shell-notifications.page, which is the page that talks about notifications. The glossary page then collects terms from different pages and shows them, together with a link to the pages that defined them.
Since this automatically provides links to defining pages, it also serves as a sort of index. (Professional indexers might get upset with me right now. Relax, I said “sort of index”.) Pages can even declare glossary terms without providing definitions. Just don’t include any block content other than the title. Then the entry on the glossary page will link back to the right pages.
This is very basic right now. Plans and goals include:
- Linking to individual terms from anywhere in any page
- Showing short definitions of terms when hovering over those links
- A tag-based selection system, so you could have glossary pages that only display a subset of the terms (e.g. symbols that were new in 3.0)
Mallard makes it easy to create dynamic, topic-oriented help documents, but even the simplest technologies have some learning curve, best practices, and advanced topics. To help developers and technical writers make the most of Mallard, I’m offering professional Mallard training services.
Mallard training starts with the basics: outlining a document, creating topics, and writing pages. You’ll explore Mallard’s unique linking and navigation system and learn how to create navigational structures that reflect what your readers are looking for. You’ll learn best practices on writing topics culled from years of in-the-trenches experience with Mallard and other documentation formats. All of this is done hands-on, creating actual documents from start to finish.
Training can be customized to your needs. You can also learn about topics such as using and developing Mallard extensions, integrating status tracking into your workflow, and working collaboratively with multiple contributors.
If you’re interested in Mallard, contact Syllogist for more information.
Whenever possible, I try to test user interfaces with real users. This gives me a much better sense of what people don’t understand, which helps me write better help. I don’t generally have the resources to run concerted usability studies, but even observing a single user can be very enlightening.
After reading Jakub’s “Killing Mode Switch” post, I was concerned about how discoverable this would be. I decided to do a quick test of our current overview. My test subject was a college-educated but non-technical Windows/Office user. I sat her in front of an empty workspace and said “Open the System Monitor application from the Activities overview.” Note that I was very exact in my language, because that’s how we say it in the help. I’m testing our instructions as much as I’m testing the UI. I also intentionally chose an application that you need to scroll to access.
She immediately saw and clicked Activities. She didn’t know about the hot corner. I think that’s OK. A hot corner on a target you click anyway is easily accidentally discovered. She then scrubbed the icons on the dash, reading the tooltips. So there’s a +1 that users readily recognize the dash as where application launchers live. Of course, I didn’t give her an application that’s in the dash, so it wasn’t there.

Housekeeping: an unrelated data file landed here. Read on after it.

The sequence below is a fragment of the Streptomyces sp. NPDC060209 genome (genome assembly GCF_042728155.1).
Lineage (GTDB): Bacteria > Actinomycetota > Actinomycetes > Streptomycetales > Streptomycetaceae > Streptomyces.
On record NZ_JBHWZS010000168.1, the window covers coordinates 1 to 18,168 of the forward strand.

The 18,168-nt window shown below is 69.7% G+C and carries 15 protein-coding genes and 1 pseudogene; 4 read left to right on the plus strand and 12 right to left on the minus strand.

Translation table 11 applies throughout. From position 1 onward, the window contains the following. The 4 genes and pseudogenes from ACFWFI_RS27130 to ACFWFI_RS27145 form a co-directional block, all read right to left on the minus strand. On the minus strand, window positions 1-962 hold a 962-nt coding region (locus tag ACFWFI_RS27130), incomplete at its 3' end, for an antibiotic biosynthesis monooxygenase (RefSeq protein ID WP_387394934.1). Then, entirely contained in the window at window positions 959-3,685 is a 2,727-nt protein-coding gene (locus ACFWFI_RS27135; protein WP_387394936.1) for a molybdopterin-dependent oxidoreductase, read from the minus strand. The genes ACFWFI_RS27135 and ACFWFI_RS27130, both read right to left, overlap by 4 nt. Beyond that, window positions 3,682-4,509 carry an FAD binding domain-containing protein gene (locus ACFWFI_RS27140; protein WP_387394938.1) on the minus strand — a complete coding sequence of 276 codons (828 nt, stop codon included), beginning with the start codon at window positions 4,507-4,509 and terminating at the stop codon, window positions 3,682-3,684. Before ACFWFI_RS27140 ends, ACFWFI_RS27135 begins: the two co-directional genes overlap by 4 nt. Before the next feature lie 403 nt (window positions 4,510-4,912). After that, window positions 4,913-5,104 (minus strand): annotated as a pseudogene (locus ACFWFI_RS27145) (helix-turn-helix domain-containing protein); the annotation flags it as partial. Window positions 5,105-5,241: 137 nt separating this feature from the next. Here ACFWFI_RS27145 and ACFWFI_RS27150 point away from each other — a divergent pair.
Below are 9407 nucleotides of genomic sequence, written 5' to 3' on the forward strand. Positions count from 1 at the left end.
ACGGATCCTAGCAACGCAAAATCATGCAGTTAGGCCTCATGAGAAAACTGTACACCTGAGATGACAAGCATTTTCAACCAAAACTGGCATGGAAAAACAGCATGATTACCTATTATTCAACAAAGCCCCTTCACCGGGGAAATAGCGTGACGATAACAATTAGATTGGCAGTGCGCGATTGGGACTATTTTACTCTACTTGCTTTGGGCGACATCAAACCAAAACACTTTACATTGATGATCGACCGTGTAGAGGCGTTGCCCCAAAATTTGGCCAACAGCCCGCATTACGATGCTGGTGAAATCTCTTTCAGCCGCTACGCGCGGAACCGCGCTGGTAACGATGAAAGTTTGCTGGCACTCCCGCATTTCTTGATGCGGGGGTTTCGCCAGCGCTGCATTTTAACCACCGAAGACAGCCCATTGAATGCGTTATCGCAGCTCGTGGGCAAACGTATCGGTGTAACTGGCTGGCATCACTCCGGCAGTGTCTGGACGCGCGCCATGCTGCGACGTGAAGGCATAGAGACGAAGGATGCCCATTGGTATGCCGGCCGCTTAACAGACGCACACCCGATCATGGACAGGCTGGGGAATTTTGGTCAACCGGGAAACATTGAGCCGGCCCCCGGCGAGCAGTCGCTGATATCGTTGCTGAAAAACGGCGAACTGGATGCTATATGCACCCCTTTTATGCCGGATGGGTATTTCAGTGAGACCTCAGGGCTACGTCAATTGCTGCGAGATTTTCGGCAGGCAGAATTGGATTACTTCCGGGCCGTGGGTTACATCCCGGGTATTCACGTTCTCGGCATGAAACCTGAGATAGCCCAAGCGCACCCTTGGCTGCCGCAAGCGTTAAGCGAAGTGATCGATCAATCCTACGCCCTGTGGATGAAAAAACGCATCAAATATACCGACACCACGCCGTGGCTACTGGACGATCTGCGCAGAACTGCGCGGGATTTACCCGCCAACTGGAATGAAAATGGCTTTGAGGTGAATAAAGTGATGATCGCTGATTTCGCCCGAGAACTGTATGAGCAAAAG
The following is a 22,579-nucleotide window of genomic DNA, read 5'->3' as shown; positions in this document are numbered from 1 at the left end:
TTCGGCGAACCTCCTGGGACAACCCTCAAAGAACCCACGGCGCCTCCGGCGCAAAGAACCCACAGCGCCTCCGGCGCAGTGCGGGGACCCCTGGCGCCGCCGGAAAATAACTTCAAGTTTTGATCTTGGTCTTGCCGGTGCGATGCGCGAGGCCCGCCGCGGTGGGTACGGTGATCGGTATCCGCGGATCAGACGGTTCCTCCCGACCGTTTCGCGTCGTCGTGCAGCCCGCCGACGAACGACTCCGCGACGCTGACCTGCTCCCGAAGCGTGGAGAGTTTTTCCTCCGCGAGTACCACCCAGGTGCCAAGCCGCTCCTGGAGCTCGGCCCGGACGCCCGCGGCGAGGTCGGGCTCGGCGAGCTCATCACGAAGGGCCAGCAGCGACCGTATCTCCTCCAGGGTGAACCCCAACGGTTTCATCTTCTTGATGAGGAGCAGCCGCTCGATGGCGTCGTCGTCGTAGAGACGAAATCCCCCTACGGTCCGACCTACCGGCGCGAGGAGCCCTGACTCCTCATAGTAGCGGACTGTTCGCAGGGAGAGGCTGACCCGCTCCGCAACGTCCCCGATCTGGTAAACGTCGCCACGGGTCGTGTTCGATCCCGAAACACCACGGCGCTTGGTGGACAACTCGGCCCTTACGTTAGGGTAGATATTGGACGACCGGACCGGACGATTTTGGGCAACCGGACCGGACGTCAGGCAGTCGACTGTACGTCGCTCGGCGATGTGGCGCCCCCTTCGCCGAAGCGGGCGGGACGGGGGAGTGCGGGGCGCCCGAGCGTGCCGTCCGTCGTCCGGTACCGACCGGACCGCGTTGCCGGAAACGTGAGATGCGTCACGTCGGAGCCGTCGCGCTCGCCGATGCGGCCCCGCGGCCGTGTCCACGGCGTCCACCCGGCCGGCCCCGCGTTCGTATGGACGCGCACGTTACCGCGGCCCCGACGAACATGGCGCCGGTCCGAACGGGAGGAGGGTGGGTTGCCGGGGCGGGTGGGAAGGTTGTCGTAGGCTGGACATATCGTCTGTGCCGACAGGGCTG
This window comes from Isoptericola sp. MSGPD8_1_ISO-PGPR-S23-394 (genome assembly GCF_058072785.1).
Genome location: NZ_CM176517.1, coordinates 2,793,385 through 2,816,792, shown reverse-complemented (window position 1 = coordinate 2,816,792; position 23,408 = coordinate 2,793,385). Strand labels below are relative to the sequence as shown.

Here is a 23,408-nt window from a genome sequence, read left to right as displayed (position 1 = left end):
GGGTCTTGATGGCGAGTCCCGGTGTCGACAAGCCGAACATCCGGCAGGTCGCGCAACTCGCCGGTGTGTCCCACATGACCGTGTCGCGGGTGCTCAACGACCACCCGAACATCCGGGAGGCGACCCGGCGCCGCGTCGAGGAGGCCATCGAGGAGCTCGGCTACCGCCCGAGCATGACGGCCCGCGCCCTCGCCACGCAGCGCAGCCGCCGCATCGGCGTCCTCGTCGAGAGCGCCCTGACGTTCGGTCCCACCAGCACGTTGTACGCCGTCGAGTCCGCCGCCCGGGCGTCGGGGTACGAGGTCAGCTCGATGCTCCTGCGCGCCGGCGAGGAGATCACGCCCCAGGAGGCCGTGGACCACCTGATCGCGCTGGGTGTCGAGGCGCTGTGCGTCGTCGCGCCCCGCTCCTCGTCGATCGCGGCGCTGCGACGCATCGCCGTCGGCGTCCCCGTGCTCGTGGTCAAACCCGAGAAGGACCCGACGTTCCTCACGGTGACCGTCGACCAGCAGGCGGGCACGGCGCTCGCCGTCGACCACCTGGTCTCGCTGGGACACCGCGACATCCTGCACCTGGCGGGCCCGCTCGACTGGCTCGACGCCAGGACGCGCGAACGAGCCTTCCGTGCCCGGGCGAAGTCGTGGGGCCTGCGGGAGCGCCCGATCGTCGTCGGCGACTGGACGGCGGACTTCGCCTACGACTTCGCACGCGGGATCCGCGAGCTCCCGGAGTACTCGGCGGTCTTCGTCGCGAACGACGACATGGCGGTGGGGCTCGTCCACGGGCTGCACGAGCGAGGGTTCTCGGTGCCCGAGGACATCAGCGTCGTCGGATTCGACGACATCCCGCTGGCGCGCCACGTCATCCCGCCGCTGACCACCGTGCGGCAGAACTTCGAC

I watched her mouse and eye/head movement as best I could. She did seem to look off to the right, where the workspace thumbnails live, but she didn’t activate them with the mouse. After looking for a couple seconds, she clicked on Applications. She scanned what was there for a moment, realized she had to scroll, and found and launched System Monitor. I didn’t time it, but it seemed like around ten seconds total.
She said afterwards that she was confused at first because she didn’t realize that Windows and Applications were “tabs” (her word) and that she could click on them. This seems to be a trend. At the Open Help doc sprint, a user didn’t realize she could click the “Account disabled” button next to Password in the Users settings panel. This is even in spite of the fact that she had just read the help instruction telling her to do so. It doesn’t look like a button. It doesn’t look clickable.
Pretty is good. But I fear that some of the prettiness is coming at the cost of discoverability. I realize I’m working with a very small sample size here, but the general notion of affordance of clickability is not new.
I don’t know how discoverable Jakub’s new design will be. The “…” button at least looks clickable, but I don’t know that its meaning is clear. (Phil and I will probably have a long argument about what the heck to call that thing in the help.) I really doubt people will grok the pager dots on the right. In fact, I’m not even sure how they work. But I can only speculate at this point.